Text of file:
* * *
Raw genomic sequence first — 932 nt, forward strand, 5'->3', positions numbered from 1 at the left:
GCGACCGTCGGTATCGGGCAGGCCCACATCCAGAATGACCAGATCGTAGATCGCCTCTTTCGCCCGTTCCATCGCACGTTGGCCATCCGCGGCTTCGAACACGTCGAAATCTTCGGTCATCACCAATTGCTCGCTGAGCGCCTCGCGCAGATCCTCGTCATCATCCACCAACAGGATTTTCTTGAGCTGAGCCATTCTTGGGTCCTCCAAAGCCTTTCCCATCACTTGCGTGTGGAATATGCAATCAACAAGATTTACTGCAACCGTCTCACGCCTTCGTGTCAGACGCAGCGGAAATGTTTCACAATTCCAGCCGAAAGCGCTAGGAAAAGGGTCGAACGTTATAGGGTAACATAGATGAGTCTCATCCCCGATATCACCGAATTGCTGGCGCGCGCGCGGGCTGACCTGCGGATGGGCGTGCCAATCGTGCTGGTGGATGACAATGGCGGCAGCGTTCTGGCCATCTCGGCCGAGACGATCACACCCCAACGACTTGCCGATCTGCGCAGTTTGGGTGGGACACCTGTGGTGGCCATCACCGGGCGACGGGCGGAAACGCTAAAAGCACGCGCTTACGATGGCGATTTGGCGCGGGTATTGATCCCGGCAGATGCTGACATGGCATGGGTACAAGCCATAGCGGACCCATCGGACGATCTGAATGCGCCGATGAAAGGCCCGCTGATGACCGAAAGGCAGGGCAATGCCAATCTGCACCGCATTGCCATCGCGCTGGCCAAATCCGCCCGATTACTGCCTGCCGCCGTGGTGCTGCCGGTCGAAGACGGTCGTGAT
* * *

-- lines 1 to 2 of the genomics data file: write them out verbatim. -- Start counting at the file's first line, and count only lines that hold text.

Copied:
Raw genomic sequence first — 932 nt, forward strand, 5'->3', positions numbered from 1 at the left:
GCGACCGTCGGTATCGGGCAGGCCCACATCCAGAATGACCAGATCGTAGATCGCCTCTTTCGCCCGTTCCATCGCACGTTGGCCATCCGCGGCTTCGAACACGTCGAAATCTTCGGTCATCACCAATTGCTCGCTGAGCGCCTCGCGCAGATCCTCGTCATCATCCACCAACAGGATTTTCTTGAGCTGAGCCATTCTTGGGTCCTCCAAAGCCTTTCCCATCACTTGCGTGTGGAATATGCAATCAACAAGATTTACTGCAACCGTCTCACGCCTTCGTGTCAGACGCAGCGGAAATGTTTCACAATTCCAGCCGAAAGCGCTAGGAAAAGGGTCGAACGTTATAGGGTAACATAGATGAGTCTCATCCCCGATATCACCGAATTGCTGGCGCGCGCGCGGGCTGACCTGCGGATGGGCGTGCCAATCGTGCTGGTGGATGACAATGGCGGCAGCGTTCTGGCCATCTCGGCCGAGACGATCACACCCCAACGACTTGCCGATCTGCGCAGTTTGGGTGGGACACCTGTGGTGGCCATCACCGGGCGACGGGCGGAAACGCTAAAAGCACGCGCTTACGATGGCGATTTGGCGCGGGTATTGATCCCGGCAGATGCTGACATGGCATGGGTACAAGCCATAGCGGACCCATCGGACGATCTGAATGCGCCGATGAAAGGCCCGCTGATGACCGAAAGGCAGGGCAATGCCAATCTGCACCGCATTGCCATCGCGCTGGCCAAATCCGCCCGATTACTGCCTGCCGCCGTGGTGCTGCCGGTCGAAGACGGTCGTGAT